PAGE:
Ulster coach Neil Doak reflects on poor discipline record
Ulster head coach Neil Doak feels there is a strong case for the defence when star flanker Iain Henderson faces a PRO12 disciplinary committee today.
The 23-year-old was shown a red card by referee Nigel Owens for leading with his head when entering a ruck against Munster at the Kingspan on Saturday.
The decision, which came with only seven minutes of the game remaining, put Ulster on the back foot in a contest that they ultimately drew 23-23 thanks to a last-gasp converted try by Paul Marshall.
According to World Rugby law 10.4, striking with the head carries a lower-end suspension of four weeks, although any ban could be reduced by as much as half in light of Henderson's past conduct.
A suspension of more than three weeks would continue into next season and potentially see the 17-times capped international miss some of Ireland's World Cup warm-up matches in August while also ruling him out of the final day league clash with Glasgow this weekend and the PRO12 play-offs.
On today's hearing, Doak said: "We've got a few avenues that we want to put across but ultimately they'll make a decision and we've got to get on with it and see what happens.
"The breakdown is a pretty highly contested area, especially in the northern hemisphere, and there were a few incidents over the weekend where players were cleaning out.
"I thought it was quite difficult to see on the big screen where contact was made and obviously we'll have to see what the committee comes up with."
Leicester's Seremaia Bai was also shown red on Saturday in the Tigers' crucial Premiership game with Wasps after a lengthy consultation between Wayne Barnes and his TMO and Doak, citing the disparity in severity of the two incidents, highlighted the importance of interpretation while also hinting that any stern punishment would be appealed.
"Ultimately we have to see what comes up and make our judgments accordingly," he said.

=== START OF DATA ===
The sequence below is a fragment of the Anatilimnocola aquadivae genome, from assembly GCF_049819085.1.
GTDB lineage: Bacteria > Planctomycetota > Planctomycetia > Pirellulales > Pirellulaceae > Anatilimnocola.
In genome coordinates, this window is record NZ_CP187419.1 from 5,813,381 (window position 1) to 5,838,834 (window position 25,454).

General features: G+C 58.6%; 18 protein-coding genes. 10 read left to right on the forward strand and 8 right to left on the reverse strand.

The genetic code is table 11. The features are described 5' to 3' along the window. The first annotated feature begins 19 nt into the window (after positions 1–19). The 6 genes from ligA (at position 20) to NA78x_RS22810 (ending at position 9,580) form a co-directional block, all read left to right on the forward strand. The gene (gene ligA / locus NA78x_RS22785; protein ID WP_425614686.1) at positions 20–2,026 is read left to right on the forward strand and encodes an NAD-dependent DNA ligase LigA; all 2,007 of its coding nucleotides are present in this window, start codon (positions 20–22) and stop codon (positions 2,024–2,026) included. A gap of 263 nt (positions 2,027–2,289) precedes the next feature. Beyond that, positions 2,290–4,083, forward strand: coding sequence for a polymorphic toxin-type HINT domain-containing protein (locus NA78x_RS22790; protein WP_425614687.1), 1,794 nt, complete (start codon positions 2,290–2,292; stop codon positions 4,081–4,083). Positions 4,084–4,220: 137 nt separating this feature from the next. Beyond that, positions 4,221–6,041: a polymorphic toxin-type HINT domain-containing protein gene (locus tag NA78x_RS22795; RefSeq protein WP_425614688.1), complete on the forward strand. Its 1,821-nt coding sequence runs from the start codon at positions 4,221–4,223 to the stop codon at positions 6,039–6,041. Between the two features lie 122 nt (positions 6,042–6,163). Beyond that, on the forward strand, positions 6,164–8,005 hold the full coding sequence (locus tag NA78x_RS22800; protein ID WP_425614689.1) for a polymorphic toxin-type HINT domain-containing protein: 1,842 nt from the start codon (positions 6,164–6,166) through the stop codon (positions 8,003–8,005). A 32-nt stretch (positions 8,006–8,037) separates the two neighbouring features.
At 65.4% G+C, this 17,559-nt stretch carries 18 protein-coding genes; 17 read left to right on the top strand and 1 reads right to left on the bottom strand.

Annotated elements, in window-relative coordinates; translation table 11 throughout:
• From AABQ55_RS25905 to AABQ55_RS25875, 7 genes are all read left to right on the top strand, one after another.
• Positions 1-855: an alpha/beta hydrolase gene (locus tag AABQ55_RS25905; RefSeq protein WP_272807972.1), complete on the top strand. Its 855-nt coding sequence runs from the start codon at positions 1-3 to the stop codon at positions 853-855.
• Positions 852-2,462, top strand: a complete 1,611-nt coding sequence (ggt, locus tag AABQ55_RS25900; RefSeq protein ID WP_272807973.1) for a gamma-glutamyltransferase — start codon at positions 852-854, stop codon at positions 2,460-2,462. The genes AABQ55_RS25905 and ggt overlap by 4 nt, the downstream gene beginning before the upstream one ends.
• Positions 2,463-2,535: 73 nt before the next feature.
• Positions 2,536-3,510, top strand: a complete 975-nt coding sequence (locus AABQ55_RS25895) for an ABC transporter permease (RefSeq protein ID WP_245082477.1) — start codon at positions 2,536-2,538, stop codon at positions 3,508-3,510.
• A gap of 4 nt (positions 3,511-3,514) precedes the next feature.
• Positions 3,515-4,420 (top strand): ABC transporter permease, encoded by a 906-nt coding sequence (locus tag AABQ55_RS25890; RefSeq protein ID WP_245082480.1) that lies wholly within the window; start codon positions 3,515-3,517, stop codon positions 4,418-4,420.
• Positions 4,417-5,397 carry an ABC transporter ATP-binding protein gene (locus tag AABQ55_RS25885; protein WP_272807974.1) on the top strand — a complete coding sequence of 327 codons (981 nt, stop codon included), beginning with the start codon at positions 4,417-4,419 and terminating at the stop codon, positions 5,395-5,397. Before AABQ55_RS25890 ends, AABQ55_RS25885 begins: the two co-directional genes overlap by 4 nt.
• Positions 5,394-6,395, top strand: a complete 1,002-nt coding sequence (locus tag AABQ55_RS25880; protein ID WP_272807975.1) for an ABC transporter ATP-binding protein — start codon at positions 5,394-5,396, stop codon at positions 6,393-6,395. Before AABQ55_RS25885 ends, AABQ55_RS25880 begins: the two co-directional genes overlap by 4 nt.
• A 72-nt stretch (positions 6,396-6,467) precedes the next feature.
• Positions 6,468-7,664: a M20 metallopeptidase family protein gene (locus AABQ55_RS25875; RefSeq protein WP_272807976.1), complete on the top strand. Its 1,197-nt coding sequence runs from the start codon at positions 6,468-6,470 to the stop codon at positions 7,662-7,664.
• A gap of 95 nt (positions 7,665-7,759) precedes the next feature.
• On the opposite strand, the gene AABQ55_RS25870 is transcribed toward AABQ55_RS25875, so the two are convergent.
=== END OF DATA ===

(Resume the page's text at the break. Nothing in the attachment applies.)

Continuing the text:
"It'll be interesting to see what the committee's attitude on it is. I know Wayne Barnes had a look at Seremaia Bai's and initially said it was a yellow card.
"I don't think Hendy's was anywhere near as robust as that entry into the breakdown so we have to see what they say and if they feel that it's a lengthy ban we'll make our judgment calls accordingly."
Irrespective of the outcome of today's proceedings, the incident is another disciplinary matter for Ulster to deal with after previous red cards this season for Declan Fitzpatrick and Stuart McCloskey as well as citings for Alan O'Connor, Roger Wilson, Luke Marshall and Nick Williams.
While defending his players, Doak also stressed that the squad must not give referees the chance to dish out penalties at such critical junctures.
"We're disappointed with the decision because ultimately it turned the game for us," Doak added. "From a pretty decent attacking position, all of a sudden we're down to 14 men and a couple of minutes later they score.
"We've got to make sure that we don't give the referees opportunities to penalise us. I don't think Hendy was showing any malice but ultimately we've got to be careful.
"We've talked about it and the players are aware that we've got to be more disciplined. It went against us on Saturday and that was disappointing.
"We were getting into the game and putting them under a bit of pressure and if, with five or six minutes to go we were to get ahead, it would have given us a good opportunity to see the game out."
With or without Henderson, Ulster must beat Glasgow on Saturday and hope that either Munster or Ospreys slip up if they are to host a PRO12 semi-final the following weekend.